Gentamicin should generally not be considered a first-line option in the treatment of gonorrhea, however it may be useful in certain patients, according to the results of a recent non-inferiority trial.

The multicenter, parallel-group, pragmatic trial aimed to evaluate gentamicin as a therapeutic alternative to ceftriaxone for the treatment of gonorrhea. Patients included in the study were 16 to 70 years old and had a diagnosis of uncomplicated genital, pharyngeal, or rectal gonorrhea. They were randomly assigned (1:1) to receive one intramuscular injection of gentamicin 240mg or ceftriaxone 500mg in addition to one 1g dose of oral azithromycin.

“The primary outcome was clearance of Neisseria gonorrhoeae at all initially infected sites, defined as a negative nucleic acid amplification test 2 weeks post treatment,” the study authors explained. The primary endpoint analysis only included patients with follow-up data, regardless of their baseline visit test result. “The margin used to establish non-inferiority was a lower confidence limit of 5% for the risk difference,” the study authors added.

A total of 720 patients were enrolled in the study. Of the 358 patients randomly assigned to the gentamicin group, 292 (82%) had available primary outcome data while 306 of the 362 (85%) patients assigned to receive ceftriaxone had available data.  The study authors reported that infection had cleared in 98% of patients in the ceftriaxone group (299/306) versus 91% of patients in the gentamicin group (267/292) 2 weeks after treatment (adjusted risk difference: –6.4%; 95% CI: –10.4%, –2.4%).

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Findings of the study also revealed that 98% of ceftriaxone patients (151/154) with a genital infection had clearance at follow-up compared with 94% of gentamicin patients (163/174) (adjusted risk difference: –4.4%; 95% CI: –8.7, 0). Additionally, it was found that 96% of ceftriaxone patients (N=108) with a pharyngeal infection had clearance at follow-up vs 80% of gentamicin patients (N=82) (adjusted risk difference: –15.3%; 95% CI: –24.0, –6.5). Moreover, 98% of ceftriaxone patients (N=134) had a cleared rectal infection at follow-up compared with 90% of gentamicin patients (N=107) (adjusted risk difference: –7.8%; 95% CI:–13.6, –2.0).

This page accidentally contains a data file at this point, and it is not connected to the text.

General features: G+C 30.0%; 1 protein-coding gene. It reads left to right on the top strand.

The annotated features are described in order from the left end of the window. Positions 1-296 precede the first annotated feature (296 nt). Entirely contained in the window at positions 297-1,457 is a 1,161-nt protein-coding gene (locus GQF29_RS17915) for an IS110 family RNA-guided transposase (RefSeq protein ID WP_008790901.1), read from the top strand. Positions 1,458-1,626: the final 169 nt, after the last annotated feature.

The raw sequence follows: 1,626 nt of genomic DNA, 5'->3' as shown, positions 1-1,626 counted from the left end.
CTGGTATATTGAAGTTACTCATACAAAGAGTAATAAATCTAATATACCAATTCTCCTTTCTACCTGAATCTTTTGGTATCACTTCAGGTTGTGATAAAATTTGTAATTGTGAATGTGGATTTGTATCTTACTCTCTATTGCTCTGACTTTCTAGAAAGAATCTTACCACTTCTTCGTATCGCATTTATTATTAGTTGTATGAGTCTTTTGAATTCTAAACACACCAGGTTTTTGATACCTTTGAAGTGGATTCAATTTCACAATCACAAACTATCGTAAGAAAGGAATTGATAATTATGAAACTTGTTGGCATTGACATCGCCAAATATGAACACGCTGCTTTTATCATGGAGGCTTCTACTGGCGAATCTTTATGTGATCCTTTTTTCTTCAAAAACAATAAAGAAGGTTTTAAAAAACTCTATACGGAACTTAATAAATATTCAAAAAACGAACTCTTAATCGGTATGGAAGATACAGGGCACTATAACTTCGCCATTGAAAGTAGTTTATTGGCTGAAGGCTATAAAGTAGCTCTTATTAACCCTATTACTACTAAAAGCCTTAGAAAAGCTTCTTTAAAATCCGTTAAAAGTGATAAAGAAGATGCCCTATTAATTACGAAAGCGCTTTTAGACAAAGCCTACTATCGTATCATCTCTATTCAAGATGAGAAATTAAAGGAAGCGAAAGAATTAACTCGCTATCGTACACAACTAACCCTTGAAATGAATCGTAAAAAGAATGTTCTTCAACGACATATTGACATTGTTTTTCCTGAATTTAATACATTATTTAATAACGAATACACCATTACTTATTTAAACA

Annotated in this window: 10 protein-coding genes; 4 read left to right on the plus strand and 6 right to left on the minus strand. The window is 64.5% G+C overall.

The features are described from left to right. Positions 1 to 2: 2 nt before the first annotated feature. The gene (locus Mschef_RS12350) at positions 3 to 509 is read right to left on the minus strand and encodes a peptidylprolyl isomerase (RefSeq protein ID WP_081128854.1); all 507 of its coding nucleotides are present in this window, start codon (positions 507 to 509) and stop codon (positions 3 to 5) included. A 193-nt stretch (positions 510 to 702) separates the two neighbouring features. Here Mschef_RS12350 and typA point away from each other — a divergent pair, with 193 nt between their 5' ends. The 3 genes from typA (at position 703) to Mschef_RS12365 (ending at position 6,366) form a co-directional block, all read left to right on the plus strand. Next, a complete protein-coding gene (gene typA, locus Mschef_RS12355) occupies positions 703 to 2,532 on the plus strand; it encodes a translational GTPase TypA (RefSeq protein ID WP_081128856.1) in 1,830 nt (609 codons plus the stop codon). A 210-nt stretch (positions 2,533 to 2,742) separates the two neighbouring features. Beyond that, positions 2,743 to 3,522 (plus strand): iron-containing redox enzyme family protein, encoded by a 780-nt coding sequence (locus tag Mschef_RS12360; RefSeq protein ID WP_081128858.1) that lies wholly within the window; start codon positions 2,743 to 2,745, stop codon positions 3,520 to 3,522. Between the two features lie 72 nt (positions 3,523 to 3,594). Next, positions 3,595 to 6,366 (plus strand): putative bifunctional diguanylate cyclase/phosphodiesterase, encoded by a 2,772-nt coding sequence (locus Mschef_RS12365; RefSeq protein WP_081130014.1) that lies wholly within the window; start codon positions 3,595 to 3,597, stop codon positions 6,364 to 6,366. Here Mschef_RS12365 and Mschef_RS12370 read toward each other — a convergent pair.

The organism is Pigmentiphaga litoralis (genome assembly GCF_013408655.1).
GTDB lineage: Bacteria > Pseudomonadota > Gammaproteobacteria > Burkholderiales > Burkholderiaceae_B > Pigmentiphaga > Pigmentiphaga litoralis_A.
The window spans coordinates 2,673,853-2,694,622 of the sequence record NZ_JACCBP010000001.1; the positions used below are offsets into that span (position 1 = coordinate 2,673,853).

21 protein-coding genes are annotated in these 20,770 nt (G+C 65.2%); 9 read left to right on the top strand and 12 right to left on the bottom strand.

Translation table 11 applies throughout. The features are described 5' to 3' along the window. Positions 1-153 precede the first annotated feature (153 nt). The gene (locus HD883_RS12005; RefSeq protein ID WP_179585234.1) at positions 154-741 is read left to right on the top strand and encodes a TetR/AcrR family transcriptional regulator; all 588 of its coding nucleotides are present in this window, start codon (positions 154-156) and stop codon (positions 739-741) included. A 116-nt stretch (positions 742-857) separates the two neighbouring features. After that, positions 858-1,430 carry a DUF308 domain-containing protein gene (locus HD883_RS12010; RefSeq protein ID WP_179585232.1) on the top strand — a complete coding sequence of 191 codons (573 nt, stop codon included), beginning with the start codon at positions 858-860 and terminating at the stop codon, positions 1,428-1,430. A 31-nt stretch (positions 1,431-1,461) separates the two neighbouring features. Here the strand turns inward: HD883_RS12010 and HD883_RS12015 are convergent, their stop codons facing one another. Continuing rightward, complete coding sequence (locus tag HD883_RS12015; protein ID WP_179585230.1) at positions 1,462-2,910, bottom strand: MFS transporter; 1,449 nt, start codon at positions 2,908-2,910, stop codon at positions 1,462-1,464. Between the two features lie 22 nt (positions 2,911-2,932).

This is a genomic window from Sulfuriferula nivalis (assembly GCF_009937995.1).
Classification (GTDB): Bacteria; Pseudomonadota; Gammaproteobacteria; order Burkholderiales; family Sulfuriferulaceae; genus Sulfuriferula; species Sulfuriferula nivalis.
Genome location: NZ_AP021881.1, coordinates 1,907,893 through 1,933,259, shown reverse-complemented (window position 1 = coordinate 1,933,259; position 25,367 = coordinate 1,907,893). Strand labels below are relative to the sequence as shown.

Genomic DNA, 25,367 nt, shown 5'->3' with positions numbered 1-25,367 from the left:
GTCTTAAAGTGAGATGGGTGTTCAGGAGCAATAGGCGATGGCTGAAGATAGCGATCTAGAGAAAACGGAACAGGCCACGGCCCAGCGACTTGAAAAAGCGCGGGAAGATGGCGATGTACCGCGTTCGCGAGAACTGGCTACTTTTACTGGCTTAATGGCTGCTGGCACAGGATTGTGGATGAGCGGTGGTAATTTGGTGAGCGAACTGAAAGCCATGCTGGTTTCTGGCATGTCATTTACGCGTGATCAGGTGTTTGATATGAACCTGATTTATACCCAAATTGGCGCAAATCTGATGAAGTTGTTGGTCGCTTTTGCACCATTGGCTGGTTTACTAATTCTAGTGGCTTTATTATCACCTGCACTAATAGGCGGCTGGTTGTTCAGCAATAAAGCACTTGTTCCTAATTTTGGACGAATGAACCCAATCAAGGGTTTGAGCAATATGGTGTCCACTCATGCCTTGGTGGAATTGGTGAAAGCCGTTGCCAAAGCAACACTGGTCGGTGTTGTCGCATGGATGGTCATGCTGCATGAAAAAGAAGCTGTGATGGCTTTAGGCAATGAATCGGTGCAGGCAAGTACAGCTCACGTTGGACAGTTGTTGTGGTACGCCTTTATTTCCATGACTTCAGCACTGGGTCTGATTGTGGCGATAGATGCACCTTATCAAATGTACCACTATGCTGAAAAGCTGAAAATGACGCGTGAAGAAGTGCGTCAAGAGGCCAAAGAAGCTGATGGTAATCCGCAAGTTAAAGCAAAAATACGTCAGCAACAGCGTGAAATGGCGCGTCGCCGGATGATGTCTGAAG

“In conclusion, we found that gentamicin plus azithromycin cannot be considered non-inferior to ceftriaxone plus azithromycin, with a relatively higher frequency of treatment failure occurring in patients with extragenital gonorrhea who were treated with gentamicin,” the study authors stated. “However, gentamicin combined with 1g azithromycin achieved a cure rate of 94% for genital gonorrhea and its use might be appropriate in patients who are allergic, intolerant, or harbour a ceftriaxone-resistant infection.”

For more information visit thelancet.com.

This article originally appeared on MPR